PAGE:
On the African continent, tropical cereals such as maize and sorghum are used for the production of beers, since barley (a cool-season, temperate cereal) cultivation is not viable (Taylor, 2003). Moreover, sorghum is the only viable food grain in regions with semi-arid and subtropical climatic conditions (Taylor, 2003). Sorghum beers are widely produced in sub-Saharan Africa and are well-known under their local names, such as burukutu (Nigeria), tchapalo (Ivory Coast), dolo (Burkina Faso), pito (Ghana), munkoyo (Zambia) and bili bili (Chad) (Abegaz, 2007; Faparusi et al., 1973; Lyumugabe et al., 2010, 2013; Marcellin et al., 2009; N'guessan et al., 2011; Nanadoum and Pourquie, 2009; Sawa- dogo-Lingani et al., 2007; Schoustra et al., 2013; Taylor, 2003; van der Aa Ktihle et al., 2001; Zulu et al., 1997). Sorghum beers are traditionally opaque, but some commercial clear versions exist as well (Hibbett and Taylor, 2013; Nanadoum and Pourquie, 2009). These beers are mostly produced by the women of agropastoral families (which perform agriculture by growing crops and keeping livestock) on a weekly basis and are often sold (Dancause et al., 2010). Production methods differ between countries and recipes are often household specific (Taylor, 2003).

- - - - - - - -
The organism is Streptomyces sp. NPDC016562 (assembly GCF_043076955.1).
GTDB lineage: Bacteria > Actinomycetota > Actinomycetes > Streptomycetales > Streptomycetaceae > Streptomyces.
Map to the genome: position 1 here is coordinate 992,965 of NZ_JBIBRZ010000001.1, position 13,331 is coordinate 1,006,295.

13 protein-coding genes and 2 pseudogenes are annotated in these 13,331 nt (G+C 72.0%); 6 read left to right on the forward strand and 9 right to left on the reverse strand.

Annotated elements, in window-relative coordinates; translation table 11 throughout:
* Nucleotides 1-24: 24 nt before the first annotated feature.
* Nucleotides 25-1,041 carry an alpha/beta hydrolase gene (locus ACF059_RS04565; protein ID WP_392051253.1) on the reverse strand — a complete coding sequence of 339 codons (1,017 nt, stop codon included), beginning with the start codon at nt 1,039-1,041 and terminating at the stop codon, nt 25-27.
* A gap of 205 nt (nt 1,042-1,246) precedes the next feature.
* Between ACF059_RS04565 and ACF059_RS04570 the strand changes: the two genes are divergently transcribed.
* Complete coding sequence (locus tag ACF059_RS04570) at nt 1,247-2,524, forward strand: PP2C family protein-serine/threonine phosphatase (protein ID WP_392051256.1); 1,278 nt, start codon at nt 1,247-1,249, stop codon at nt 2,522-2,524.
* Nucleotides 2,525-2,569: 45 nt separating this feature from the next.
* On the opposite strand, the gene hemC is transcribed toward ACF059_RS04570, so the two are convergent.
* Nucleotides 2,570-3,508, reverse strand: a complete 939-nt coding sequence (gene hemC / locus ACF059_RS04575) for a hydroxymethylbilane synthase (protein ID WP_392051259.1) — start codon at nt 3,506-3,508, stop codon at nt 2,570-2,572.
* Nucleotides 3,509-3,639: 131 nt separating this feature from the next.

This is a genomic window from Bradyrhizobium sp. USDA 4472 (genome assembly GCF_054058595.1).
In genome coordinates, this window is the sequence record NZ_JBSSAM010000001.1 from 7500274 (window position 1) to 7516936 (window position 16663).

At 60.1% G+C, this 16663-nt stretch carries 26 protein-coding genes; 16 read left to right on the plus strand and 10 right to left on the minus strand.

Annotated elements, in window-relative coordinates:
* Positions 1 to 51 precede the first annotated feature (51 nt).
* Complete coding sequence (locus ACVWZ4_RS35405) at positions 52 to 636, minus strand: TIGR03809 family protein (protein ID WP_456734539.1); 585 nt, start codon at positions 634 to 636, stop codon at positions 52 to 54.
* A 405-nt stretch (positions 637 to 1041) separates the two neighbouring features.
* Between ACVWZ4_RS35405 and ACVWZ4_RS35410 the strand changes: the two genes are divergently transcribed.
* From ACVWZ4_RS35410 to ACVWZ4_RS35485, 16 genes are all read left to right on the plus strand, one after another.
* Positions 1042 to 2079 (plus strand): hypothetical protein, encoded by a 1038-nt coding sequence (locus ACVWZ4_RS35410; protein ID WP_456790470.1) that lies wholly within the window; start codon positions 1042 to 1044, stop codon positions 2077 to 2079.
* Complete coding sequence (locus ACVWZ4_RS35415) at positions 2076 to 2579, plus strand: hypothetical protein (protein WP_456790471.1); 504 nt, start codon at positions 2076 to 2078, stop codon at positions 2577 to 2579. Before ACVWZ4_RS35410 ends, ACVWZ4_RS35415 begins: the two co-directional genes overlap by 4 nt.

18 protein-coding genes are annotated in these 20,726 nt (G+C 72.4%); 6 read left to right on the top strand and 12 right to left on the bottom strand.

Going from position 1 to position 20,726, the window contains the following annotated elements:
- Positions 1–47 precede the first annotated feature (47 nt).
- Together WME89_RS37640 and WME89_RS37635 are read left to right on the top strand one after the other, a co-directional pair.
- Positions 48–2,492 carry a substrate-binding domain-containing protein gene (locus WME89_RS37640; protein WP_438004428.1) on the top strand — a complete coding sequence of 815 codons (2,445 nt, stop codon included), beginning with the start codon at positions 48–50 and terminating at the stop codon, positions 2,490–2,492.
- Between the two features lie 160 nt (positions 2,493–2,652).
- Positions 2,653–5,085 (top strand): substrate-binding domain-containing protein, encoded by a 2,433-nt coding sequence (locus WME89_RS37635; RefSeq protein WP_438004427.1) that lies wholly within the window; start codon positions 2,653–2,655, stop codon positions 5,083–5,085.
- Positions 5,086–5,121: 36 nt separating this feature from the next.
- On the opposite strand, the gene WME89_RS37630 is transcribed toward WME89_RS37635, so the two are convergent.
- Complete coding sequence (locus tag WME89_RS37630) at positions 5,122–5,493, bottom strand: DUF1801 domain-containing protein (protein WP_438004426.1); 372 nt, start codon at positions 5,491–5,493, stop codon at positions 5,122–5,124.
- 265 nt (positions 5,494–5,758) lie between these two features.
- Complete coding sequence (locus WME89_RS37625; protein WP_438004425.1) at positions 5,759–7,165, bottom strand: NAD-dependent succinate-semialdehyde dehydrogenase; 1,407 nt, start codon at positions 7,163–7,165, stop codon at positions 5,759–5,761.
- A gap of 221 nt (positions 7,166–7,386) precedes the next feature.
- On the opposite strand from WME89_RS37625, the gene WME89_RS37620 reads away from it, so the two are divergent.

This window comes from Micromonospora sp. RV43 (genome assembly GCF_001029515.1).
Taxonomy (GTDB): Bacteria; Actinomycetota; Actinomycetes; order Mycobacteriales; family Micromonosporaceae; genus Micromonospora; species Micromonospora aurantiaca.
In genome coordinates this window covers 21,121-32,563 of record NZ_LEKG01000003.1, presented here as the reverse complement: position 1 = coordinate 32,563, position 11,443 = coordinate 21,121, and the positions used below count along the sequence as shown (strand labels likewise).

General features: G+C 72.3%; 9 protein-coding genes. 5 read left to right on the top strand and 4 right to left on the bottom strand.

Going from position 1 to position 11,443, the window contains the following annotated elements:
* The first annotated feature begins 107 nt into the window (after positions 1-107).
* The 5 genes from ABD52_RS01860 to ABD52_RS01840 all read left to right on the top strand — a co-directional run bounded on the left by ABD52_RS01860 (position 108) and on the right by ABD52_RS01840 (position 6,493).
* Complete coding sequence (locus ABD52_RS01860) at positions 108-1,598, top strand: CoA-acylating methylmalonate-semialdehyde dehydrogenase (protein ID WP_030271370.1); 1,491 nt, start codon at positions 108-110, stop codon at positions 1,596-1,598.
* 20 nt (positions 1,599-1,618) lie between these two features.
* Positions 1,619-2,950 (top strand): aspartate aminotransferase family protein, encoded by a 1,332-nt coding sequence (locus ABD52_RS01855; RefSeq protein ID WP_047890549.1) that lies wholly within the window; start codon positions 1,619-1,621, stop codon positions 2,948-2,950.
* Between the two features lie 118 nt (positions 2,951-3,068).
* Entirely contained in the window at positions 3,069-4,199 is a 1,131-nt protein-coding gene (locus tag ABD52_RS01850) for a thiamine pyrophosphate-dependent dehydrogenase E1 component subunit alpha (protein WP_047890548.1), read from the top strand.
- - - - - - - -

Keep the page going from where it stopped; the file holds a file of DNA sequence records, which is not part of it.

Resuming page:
As an example, the production of bili bili starts with a malting of the sorghum grains; steeping, germination, and drying of the grains takes about 1 week (Nanadoum and Pourquie, 2009). After the milling of the sorghum malt, the flour is steeped for at least 2 hours, after which the supernatant is removed from the residue (Nanadoum and Pourquie, 2009). The residue is cooked for an average of 2 hours to ensure gelatinization of the starch (Nanadoum and Pourquie, 2009). The thick mash of the residue is mixed with the supernatant at a temperature of 65°C to 70°C. Subsequently, this mixture is left to cool overnight in open air (Nanadoum and Pourquie, 2009). During overnight cooling, the wort acidifies through the action of LAB, which are spontaneously inoculated from either the sorghum malt or from the surrounding air (Nanadoum and Pourquie, 2009). Alternatively, in some sorghum beers, the LAB are introduced by backslopping (Taylor, 2003). In dolo and pito beers, Lactobacillus fermentum is reported as the predominant LAB (Sawadogo-Lingani et al., 2007), whereas in burukutu beer the predominant LAB are identified as Leuconostoc mesenteroides, Lactobacillus plantarum, Lb. brevis, and Lactobacillus delbrueckii (Faparusi et al., 1973). After boiling the acidified wort, either dried yeast obtained from a previous fermentation or backslopping from the previous beer is added to start the fermentation, in which S. cerevisiae dominates (Nanadoum and Pourquie, 2009). This yeast species is dominant in all sorghum beer main fermentation phases, which take place overnight (Faparusi et al., 1973; N'guessan et al., 2011; Nanadoum and Pourquie, 2009; van der Aa Ktihle et al., 2001). The next morning, the beer is ready to be sold and has a shelf-life of about one day (Nanadoum and Pourquie, 2009). In burukutu beer, also a high number ofAAB is found, which are now all classified as Gluconobacter oxydans (Faparusi et al., 1973).